According to the statement, the SEC requires additional disclosures from such issuers, such as “detailed financial information, including quantitative metrics”, and delisting if the Public Company Accounting Oversight Board (PCAOB) is unable to inspect the issuer. After a month of review of Didi’s IPO by China, the statement is easy to connect with the crackdown on Didi. Two reasons lead to the statement. First, the SEC wanted to fight back on the uncertainty of Chinese regulations and policies to protect U.S. investors, which is the core purpose of 1933 Securities Act and 1934 Securities Exchange Act. Didi’s review and punishment materially affect its performance on the exchange, which causes millions in losses for U.S. investors. The SEC believes that only transparency can protect against the unsophisticated investors’ irrationality. Disclosure reminds them that they are not dealing with a reputational China-based company but an offshore shell company. Second, it serves as the response to China’s stricter data protection regulations by emphasizing the importance of the full disclosure requirements. China’s strict scrutiny over cross-border data makes it harder for Chinese issuers to disclose material information regarding the company’s operation, which contradicts the full disclosure requirements of the SEC.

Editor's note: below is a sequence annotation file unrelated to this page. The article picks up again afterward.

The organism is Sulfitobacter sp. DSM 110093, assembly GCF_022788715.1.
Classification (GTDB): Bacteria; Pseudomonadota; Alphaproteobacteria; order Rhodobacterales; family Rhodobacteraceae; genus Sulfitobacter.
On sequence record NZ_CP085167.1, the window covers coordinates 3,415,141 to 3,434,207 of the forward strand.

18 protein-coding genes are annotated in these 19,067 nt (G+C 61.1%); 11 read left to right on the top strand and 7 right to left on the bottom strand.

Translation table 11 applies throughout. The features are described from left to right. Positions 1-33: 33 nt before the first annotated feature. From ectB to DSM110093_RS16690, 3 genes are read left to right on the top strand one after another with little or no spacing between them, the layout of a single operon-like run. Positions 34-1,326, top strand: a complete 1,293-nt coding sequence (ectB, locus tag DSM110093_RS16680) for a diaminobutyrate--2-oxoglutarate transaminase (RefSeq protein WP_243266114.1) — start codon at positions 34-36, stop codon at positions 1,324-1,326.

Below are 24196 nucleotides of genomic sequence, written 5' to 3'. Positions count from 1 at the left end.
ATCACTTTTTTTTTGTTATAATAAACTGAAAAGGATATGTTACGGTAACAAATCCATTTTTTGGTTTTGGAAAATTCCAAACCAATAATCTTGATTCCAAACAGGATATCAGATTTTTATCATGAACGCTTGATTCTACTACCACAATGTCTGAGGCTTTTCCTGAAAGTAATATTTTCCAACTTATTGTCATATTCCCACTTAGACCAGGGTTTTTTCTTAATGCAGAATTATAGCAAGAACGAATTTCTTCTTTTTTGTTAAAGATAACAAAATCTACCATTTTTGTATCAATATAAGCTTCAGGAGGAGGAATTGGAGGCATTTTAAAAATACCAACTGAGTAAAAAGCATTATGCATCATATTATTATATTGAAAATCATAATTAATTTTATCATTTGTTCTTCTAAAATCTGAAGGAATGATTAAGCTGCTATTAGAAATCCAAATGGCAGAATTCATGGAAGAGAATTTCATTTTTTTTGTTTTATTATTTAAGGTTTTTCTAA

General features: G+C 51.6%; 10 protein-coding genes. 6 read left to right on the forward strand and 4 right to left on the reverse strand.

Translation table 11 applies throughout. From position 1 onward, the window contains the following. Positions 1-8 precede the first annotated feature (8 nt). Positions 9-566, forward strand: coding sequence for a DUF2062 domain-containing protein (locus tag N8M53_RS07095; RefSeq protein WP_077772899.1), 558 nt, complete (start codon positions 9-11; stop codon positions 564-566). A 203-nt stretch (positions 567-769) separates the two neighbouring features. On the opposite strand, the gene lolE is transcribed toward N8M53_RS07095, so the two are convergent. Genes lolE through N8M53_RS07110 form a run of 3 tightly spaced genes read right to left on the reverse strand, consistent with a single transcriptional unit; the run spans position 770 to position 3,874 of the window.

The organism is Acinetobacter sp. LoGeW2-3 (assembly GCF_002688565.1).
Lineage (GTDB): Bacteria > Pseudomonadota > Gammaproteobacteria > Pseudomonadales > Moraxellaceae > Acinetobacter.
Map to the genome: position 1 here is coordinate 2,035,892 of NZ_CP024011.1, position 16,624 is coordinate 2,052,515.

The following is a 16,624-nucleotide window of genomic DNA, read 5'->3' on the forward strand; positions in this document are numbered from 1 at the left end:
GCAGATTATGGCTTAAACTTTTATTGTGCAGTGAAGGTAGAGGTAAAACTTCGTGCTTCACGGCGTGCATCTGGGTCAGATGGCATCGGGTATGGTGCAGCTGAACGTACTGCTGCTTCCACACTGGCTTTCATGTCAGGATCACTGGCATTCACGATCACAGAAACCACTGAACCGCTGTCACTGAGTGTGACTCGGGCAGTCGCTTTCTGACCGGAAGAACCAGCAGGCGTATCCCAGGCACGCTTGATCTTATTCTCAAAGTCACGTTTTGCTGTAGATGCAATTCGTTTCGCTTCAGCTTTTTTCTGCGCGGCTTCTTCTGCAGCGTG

Compliance Requirements from Two Jurisdictions
For a Chinese company that wishes to raise capital on the U.S. exchanges, compliance dilemmas and legal challenges arise from both jurisdictions. At the outset, the company’s business may fall into the scope of newly added foreign access restrictions of the Negative List 2021, under the which it has to be structured as VIE. Because of the dual identity of a China-based holding company and an offshore issuer, the company must comply with both states’ laws and regulations. Under the statement made on July 30 by the SEC, the candidate company shall make full disclosures, including detailed financial information containing cross-border data originating from the China-based company. The cross-border data transmission itself may invoke Article 2 of Measures for Cybersecurity Review 2021, which provides that data operators conducting data handling activities that influence or may influence national security shall conduct a cybersecurity review. Under Section 6 of Article 10, the review focuses on whether the important data or large amounts of personal information are affected, controlled, or maliciously used by foreign governments.